A Quebec man was out for what he thought would be a typical day of ice fishing on the Saguanay region’s Baie des Ha! Ha! this weekend when he made an unbelievable catch.
An experienced ice angler, Charles Gagnon-Brassard knew he’d hit it big when he struggled to reel the fish in.
“We are used to catching fish that are a maximum 10 to 12 pounds,” Gagnon-Brassard told CBC News. “So once it passes 50, 60, 70 pounds, the force is unimaginable.”
But catching the fish may have taken as much patience as it did strength: Gagnon-Brassard had to reel his monstrous catch up to the hole five times before he was able to pull it through. Each time he brought it up, the giant grey fish resisted being caught and plunged back into the water. According to reports, he spent more than two hours struggling to reel it in.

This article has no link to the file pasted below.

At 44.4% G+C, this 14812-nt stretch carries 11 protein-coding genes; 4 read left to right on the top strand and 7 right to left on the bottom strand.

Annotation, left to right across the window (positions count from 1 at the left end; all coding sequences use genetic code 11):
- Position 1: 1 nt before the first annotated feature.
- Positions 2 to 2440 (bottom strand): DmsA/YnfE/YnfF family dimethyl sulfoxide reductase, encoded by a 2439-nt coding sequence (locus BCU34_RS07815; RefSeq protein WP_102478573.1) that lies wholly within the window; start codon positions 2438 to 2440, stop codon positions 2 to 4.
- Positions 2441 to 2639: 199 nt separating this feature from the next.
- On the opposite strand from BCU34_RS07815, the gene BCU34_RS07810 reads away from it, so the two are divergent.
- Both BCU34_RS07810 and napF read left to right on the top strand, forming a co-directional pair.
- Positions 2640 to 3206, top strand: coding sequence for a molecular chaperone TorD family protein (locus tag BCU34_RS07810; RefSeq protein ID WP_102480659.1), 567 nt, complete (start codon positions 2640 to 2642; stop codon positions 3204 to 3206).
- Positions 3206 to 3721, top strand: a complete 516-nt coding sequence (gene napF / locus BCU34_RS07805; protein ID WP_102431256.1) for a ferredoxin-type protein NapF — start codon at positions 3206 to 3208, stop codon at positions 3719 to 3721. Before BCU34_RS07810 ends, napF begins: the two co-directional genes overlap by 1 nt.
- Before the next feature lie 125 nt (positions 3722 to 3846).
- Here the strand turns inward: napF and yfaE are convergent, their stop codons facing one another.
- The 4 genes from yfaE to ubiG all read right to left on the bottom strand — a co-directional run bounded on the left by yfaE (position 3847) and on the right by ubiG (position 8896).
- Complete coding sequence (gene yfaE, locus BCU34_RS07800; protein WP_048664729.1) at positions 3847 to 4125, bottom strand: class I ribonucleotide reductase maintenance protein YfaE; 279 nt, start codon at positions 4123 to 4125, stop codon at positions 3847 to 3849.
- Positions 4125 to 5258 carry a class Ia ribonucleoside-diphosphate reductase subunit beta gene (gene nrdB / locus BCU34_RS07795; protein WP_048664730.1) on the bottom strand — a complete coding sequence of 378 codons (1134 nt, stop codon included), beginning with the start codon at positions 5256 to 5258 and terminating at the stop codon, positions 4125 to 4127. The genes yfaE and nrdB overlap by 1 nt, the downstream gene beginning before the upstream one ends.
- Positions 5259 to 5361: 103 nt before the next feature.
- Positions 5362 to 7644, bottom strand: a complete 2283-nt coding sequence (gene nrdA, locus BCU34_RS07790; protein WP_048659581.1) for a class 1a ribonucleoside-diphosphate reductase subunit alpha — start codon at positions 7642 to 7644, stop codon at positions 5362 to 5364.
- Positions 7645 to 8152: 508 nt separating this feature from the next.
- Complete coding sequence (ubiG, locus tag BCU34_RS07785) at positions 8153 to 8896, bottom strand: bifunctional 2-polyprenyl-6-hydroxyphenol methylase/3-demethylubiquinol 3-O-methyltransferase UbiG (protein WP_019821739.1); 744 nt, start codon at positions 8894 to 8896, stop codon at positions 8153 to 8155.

When he finally managed to pull it through the hole, he found a 70-kilogram Atlantic halibut on the other end of his line. That’s about 150 pounds of fish.
After seeing his photo, it’s not hard to believe that Atlantic halibut is the largest flatfish in the world, especially when you consider that this fish was actually an average size for a female.
Unfortunately, Atlantic halibut are threatened in some areas, largely due to overfishing. While they aren’t considered at risk according to the Committee on the Status of Endangered Wildlife in Canada (COSEWIC), the American Fisheries Society has classified the species as “vulnerable,” and in 1996, it was listed as an endangered species on the International Union for the Conservation of Nature’s Red List.
Despite his efforts, Gagnon-Brassard told CBC he had no intentions of keeping the fish, and after snapping a few good photos next to it, he released it back into the water.
“I couldn’t keep it,” Gagnon-Brassard said. “I found it beautiful.”